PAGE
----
Plan your day, see when the RAF Museum Cosford is open. Contact us on 01902 376 200 or firstname.lastname@example.org
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Enjoy lunch in the Refuel Restaurant with views overlooking the airfield. The Citroen Van in the National Cold War Exhibition is ideal for morning coffee and a cake.
The Royal Air Force Museum Shop has a gift for everyone from pocket money toys to specialist aviation gifts.
A car parking charge Is payable
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Plan a day, see the opening hours & closure dates for RAF Museum London. Contact us on 020 8205 2266 or email@example.com
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Discover our brand new green space in which to picnic and relax
Explore our brand new outdoor playground
When you need to refuel during your visit why not visit Claude's between Hangars 2 and 6? At this eatery you will find a variety of delicious home-made offerings to suit all tastes and pockets
The Royal Air Force Museum Shop has a gift for everyone one from pocket money toys to specialist aviation gifts.
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Join the RAF Museum as a volunteer and create a unique experience for yourself and our visitors. Bring your enthusiasm, knowledge and skills or try something new.
Without you assistance we would not be able to care for our collections, read our varied audiences or share our objects with a world wide audience.
Two of our Trustees set out on an epic walk-a-thon in aid of the RAF Museum Centenary Programme.
If you have any questions about supporting the RAF Museum, here you can find out how to contact our Fundraising Department.
The Royal Air Force Museum American Foundation ensures that the shared aviation heritage of the USA and the UK is kept alive in the memories of our two great nations.
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Born in 1896 in Massachusetts, Howard Kullberg joined the Royal Flying Corps in Toronto in August 1917, after being told that he was too short for the US Air Services. He trained in Canada and Texas, and was sent to the UK in January, 1918.
In May, 1918, with the war on the Western Front hanging in the balance, Kullberg was sent to join No.1 Squadron at St. Omer in France, flying SE5a fighters. Also on this squadron was another American, Duerson Knight from Chicago. After the German Spring Offensive had broken through the Allied lines in March, the Royal Air Force was heavily engaged not only fighting the German air forces, but also attacking ground targets to try and stem the enemy's advances. Luckily for Kullberg, his arrival coincided with a lull in the fighting, allowing him to find his feet before being thrown into action.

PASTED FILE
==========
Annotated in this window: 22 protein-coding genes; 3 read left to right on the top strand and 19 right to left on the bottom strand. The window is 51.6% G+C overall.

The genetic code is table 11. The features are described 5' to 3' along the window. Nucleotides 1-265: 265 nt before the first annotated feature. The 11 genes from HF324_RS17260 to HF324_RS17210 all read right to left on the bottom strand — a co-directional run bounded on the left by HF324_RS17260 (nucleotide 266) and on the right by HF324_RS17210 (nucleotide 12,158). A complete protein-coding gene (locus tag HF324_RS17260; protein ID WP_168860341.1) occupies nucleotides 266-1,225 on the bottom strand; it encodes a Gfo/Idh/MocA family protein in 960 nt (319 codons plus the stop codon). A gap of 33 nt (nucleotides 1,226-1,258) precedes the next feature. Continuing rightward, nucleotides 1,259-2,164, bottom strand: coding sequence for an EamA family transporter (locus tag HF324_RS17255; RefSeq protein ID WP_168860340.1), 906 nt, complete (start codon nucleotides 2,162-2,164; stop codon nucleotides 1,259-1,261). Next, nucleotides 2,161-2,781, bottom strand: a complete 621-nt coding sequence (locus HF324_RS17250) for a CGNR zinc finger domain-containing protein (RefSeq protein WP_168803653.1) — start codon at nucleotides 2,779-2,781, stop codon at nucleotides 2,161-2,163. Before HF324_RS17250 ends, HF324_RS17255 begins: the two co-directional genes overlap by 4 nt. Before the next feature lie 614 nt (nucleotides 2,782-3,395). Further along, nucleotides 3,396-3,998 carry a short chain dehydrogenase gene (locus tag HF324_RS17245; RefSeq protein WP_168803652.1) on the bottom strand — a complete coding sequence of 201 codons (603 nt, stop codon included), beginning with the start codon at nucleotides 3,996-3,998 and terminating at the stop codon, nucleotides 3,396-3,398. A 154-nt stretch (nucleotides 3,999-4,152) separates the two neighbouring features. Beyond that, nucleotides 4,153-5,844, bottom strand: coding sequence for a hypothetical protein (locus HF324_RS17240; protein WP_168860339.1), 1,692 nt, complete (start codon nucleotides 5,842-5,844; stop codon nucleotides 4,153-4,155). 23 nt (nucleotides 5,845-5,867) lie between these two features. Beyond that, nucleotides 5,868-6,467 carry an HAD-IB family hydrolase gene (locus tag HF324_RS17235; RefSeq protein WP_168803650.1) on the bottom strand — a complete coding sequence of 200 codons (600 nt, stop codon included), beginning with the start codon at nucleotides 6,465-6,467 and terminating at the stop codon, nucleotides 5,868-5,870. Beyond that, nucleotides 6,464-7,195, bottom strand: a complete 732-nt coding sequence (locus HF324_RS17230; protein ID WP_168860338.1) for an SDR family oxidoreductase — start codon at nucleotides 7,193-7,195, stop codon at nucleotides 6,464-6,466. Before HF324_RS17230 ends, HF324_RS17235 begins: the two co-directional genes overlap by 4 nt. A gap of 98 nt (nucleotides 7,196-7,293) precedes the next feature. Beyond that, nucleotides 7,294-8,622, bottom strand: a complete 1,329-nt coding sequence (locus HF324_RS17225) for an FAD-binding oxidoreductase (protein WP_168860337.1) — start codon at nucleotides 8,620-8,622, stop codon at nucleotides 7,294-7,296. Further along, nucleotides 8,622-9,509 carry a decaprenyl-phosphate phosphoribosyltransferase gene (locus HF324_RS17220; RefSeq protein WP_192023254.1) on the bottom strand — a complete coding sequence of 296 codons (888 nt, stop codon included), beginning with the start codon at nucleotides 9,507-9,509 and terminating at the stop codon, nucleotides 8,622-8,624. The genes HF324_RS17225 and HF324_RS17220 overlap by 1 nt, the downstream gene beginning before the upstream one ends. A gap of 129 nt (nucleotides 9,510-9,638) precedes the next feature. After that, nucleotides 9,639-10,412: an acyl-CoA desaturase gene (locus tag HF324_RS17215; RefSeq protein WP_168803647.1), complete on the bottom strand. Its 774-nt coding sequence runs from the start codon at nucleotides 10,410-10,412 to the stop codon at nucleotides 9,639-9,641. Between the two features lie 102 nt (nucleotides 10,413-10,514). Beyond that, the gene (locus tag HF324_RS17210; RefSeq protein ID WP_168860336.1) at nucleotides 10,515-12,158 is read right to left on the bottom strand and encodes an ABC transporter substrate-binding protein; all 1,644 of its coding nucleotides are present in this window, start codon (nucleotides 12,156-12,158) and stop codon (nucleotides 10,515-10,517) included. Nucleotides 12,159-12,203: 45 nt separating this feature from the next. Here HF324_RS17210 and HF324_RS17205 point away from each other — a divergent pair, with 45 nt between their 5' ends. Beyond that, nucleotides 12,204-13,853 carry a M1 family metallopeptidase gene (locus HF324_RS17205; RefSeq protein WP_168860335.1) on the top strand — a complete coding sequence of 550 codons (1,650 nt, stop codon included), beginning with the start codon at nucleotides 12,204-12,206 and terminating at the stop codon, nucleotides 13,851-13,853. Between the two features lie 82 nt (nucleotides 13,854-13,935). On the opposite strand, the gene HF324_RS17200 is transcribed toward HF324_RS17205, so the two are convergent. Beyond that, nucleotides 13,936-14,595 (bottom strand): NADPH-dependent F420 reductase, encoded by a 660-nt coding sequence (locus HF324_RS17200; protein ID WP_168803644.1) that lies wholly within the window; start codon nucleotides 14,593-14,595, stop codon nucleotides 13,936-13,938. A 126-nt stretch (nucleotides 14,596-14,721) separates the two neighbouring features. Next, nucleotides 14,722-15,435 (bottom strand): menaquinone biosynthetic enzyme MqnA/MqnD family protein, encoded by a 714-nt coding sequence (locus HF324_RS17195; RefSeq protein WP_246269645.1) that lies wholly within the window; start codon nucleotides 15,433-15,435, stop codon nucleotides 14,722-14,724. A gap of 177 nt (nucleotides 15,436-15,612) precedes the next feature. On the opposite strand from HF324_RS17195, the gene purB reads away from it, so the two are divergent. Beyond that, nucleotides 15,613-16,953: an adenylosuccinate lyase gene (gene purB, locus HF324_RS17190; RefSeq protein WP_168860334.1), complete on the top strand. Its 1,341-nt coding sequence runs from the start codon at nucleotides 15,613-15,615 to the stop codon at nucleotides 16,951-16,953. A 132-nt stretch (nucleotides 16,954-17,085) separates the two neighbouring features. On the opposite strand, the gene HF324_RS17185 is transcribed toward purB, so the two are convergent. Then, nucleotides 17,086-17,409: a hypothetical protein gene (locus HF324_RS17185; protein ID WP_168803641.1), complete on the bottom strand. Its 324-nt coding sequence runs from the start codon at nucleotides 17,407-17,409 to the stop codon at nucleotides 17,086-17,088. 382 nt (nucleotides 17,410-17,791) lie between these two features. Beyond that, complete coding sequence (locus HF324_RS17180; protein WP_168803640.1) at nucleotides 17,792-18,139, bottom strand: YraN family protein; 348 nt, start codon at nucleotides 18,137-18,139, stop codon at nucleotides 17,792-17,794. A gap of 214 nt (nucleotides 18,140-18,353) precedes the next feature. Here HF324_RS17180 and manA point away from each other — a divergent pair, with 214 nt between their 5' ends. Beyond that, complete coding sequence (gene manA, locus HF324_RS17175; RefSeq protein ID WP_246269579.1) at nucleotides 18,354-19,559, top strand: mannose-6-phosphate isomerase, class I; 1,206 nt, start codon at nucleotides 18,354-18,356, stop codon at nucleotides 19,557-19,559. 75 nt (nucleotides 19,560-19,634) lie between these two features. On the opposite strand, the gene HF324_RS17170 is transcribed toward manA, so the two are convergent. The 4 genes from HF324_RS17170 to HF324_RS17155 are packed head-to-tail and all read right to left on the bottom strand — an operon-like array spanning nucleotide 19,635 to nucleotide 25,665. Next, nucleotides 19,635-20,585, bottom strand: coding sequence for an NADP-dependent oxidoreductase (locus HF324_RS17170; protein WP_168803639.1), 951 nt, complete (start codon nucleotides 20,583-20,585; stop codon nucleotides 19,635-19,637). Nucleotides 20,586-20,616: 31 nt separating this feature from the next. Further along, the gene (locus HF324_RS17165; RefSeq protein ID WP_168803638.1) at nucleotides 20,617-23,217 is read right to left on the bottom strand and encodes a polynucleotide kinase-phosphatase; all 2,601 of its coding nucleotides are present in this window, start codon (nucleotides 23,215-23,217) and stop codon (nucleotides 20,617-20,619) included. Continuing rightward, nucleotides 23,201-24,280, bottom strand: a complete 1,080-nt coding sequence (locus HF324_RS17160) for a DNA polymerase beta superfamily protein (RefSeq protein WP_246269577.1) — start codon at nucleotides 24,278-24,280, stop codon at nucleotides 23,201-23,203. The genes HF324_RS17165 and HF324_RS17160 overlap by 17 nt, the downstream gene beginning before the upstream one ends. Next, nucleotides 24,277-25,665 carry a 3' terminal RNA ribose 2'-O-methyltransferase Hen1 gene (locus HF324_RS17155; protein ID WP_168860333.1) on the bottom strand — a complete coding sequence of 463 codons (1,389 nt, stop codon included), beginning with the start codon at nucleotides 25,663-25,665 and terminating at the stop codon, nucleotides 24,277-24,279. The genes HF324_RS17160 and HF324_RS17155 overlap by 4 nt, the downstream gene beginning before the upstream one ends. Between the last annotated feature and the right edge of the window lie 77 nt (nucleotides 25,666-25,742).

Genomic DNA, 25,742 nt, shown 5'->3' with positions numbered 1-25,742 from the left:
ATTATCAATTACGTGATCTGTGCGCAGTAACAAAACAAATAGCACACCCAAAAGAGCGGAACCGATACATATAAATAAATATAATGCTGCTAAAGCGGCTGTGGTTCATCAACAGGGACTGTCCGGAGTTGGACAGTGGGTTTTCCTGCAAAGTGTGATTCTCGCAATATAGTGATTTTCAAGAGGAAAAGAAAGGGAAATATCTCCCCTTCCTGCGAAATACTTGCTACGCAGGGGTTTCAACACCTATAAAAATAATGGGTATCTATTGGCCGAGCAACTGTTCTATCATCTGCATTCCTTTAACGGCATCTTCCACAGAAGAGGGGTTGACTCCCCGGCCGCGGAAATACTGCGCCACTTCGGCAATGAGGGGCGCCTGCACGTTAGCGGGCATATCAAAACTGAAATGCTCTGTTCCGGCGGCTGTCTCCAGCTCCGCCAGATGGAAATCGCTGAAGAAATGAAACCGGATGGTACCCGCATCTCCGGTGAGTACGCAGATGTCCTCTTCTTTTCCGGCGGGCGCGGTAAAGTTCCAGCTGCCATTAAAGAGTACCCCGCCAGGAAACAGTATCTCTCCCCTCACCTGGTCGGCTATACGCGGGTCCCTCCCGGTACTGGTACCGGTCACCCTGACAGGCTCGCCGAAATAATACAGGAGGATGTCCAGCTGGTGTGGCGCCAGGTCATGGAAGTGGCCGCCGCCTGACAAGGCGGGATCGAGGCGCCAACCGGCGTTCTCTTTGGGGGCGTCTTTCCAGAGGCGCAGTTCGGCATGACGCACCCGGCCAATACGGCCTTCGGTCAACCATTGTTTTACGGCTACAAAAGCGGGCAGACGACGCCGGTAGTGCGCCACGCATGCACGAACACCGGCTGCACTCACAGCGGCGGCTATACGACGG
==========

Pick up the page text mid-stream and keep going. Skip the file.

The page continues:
On 27 May he made his first claims, for two two-seater aircraft, followed by two more the next day. His next victories were on 1 and 9 June, again for two aircraft each time, followed by an observation balloon on 15 June. On 9 July he single-handedly attacked seven Fokker DVIIs, claiming one as shot down.
From 8 August the tempo of operations increased as the Allies counter-attacked. The following day Kullberg claimed another Fokker DVII, followed by two more on 30 August while on escort duties on a bombing raid. Shortly after this, Kullberg was placed under arrest by the Military Police for possession of a camera, which was illegal for security reasons. However, his commanding officer managed to get him released, although the charges were not dropped, on the grounds of his good record, and the dire need for experienced pilots.
On 16 September, 1918, No.1 Squadron were escorting a formation of De Havilland D.H.4s when they were attacked by a large number of German aircraft. In the ensuing dogfight, Kullberg claimed one Fokker DVII, but, while going to the aid of another SE5a, was badly shot up and wounded three times in the leg. He managed to get his aircraft back to friendly territory before crash landing.
Kullberg spent six months in hospital recovering, although he received the Distinguished Flying Cross for his actions. He left the RAF in July, 1919, with a total of 18 enemy aircraft and one balloon to his credit.
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